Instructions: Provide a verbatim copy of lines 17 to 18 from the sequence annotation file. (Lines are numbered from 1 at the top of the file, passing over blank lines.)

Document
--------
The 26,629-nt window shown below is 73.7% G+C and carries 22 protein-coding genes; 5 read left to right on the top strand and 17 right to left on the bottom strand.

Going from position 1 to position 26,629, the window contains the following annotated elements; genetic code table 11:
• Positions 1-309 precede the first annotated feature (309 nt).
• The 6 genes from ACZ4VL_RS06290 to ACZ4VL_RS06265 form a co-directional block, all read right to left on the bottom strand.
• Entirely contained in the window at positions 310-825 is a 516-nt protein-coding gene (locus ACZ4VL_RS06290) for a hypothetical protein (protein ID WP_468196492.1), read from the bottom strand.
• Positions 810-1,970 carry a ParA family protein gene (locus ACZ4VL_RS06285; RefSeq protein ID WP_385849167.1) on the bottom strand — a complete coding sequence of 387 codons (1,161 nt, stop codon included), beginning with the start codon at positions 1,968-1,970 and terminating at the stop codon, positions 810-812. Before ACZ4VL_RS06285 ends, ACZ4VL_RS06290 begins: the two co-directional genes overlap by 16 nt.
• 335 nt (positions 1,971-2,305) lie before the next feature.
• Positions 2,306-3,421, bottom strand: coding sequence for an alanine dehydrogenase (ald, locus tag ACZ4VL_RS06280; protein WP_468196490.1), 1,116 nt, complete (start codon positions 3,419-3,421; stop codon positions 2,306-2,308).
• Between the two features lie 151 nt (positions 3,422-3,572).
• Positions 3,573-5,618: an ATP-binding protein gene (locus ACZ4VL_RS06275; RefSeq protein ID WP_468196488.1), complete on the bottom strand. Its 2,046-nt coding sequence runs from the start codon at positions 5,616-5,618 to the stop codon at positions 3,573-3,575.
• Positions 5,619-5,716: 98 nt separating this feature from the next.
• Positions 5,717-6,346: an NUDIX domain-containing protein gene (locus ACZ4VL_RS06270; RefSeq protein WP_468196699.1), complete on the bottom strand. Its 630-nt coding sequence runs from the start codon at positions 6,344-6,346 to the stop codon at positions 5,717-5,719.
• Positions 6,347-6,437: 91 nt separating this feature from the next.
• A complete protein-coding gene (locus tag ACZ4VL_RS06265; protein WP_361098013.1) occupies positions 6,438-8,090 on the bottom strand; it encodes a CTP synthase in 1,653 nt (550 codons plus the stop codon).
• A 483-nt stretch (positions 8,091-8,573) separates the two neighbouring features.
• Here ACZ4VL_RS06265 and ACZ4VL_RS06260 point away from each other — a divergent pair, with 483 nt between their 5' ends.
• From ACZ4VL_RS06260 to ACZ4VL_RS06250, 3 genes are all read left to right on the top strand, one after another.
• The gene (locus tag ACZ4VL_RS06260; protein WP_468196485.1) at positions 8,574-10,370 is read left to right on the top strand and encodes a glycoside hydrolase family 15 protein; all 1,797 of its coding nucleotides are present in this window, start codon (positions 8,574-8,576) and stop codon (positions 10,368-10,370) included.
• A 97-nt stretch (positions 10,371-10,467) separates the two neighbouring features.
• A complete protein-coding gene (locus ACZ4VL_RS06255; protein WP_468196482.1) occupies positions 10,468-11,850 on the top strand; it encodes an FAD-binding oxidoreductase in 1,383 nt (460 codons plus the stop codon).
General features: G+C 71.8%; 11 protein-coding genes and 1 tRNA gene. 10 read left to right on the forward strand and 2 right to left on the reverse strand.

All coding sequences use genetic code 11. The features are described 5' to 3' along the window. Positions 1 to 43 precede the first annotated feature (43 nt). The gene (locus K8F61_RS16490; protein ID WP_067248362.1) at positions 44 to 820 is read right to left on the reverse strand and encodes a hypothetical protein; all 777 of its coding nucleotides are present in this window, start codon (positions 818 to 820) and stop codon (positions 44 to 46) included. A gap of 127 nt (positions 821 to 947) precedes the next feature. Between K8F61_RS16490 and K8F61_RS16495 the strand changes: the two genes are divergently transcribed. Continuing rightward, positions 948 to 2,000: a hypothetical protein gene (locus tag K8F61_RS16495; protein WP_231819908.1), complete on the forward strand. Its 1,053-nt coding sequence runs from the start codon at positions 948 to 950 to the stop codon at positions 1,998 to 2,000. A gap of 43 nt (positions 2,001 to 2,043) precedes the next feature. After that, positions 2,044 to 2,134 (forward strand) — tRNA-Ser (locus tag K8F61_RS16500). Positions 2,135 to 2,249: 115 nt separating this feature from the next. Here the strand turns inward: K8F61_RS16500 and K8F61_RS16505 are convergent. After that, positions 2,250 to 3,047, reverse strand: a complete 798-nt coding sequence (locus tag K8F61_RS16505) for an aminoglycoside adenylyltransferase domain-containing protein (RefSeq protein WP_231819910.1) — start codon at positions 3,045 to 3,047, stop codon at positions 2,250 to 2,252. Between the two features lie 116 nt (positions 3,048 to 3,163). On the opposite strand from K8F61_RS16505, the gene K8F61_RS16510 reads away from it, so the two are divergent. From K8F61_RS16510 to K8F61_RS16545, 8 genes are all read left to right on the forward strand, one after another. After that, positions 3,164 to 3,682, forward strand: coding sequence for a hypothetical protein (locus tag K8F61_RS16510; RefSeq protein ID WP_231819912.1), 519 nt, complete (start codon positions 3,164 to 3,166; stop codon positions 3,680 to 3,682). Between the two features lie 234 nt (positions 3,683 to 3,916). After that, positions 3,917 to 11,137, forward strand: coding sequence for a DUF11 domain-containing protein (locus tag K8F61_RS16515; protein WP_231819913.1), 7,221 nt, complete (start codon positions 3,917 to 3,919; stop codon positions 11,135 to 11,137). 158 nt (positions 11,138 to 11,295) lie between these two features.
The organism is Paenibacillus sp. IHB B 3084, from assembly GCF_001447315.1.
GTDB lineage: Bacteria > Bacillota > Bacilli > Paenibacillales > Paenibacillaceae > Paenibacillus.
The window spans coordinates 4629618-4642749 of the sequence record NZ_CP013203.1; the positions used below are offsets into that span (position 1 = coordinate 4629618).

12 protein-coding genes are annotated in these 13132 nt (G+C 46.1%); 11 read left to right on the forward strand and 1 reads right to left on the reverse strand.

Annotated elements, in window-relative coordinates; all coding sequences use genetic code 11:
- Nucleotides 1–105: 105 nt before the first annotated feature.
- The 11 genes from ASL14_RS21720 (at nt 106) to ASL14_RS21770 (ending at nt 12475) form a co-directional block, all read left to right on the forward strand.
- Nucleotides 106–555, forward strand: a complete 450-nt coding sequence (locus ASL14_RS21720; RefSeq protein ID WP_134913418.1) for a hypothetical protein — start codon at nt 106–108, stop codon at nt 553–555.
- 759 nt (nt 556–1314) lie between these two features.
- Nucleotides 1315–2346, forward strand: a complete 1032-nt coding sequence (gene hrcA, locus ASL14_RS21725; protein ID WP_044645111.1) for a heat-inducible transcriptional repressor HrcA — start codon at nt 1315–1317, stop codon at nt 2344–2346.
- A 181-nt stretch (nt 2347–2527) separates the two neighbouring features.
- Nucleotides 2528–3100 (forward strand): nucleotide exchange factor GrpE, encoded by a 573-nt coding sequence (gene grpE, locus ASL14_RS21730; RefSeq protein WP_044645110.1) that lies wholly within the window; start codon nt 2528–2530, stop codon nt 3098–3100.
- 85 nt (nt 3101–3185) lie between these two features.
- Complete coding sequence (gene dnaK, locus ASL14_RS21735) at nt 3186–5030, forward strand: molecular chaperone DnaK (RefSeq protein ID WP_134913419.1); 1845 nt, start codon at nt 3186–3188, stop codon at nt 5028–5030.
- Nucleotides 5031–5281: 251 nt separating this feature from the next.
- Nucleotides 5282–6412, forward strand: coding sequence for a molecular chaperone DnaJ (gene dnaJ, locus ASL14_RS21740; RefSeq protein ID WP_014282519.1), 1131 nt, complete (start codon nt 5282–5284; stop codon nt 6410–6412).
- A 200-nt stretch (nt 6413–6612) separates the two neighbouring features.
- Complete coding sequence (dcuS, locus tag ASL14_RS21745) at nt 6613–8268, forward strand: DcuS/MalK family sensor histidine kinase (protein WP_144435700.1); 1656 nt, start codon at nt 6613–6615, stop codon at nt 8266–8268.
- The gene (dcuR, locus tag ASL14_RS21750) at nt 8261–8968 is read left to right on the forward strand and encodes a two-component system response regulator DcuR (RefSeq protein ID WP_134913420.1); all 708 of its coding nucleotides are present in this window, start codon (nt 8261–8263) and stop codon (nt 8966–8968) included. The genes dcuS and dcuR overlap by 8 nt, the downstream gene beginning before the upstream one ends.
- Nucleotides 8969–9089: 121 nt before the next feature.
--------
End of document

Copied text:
• From ACZ4VL_RS06260 to ACZ4VL_RS06250, 3 genes are all read left to right on the top strand, one after another.
• The gene (locus tag ACZ4VL_RS06260; protein WP_468196485.1) at positions 8,574-10,370 is read left to right on the top strand and encodes a glycoside hydrolase family 15 protein; all 1,797 of its coding nucleotides are present in this window, start codon (positions 8,574-8,576) and stop codon (positions 10,368-10,370) included.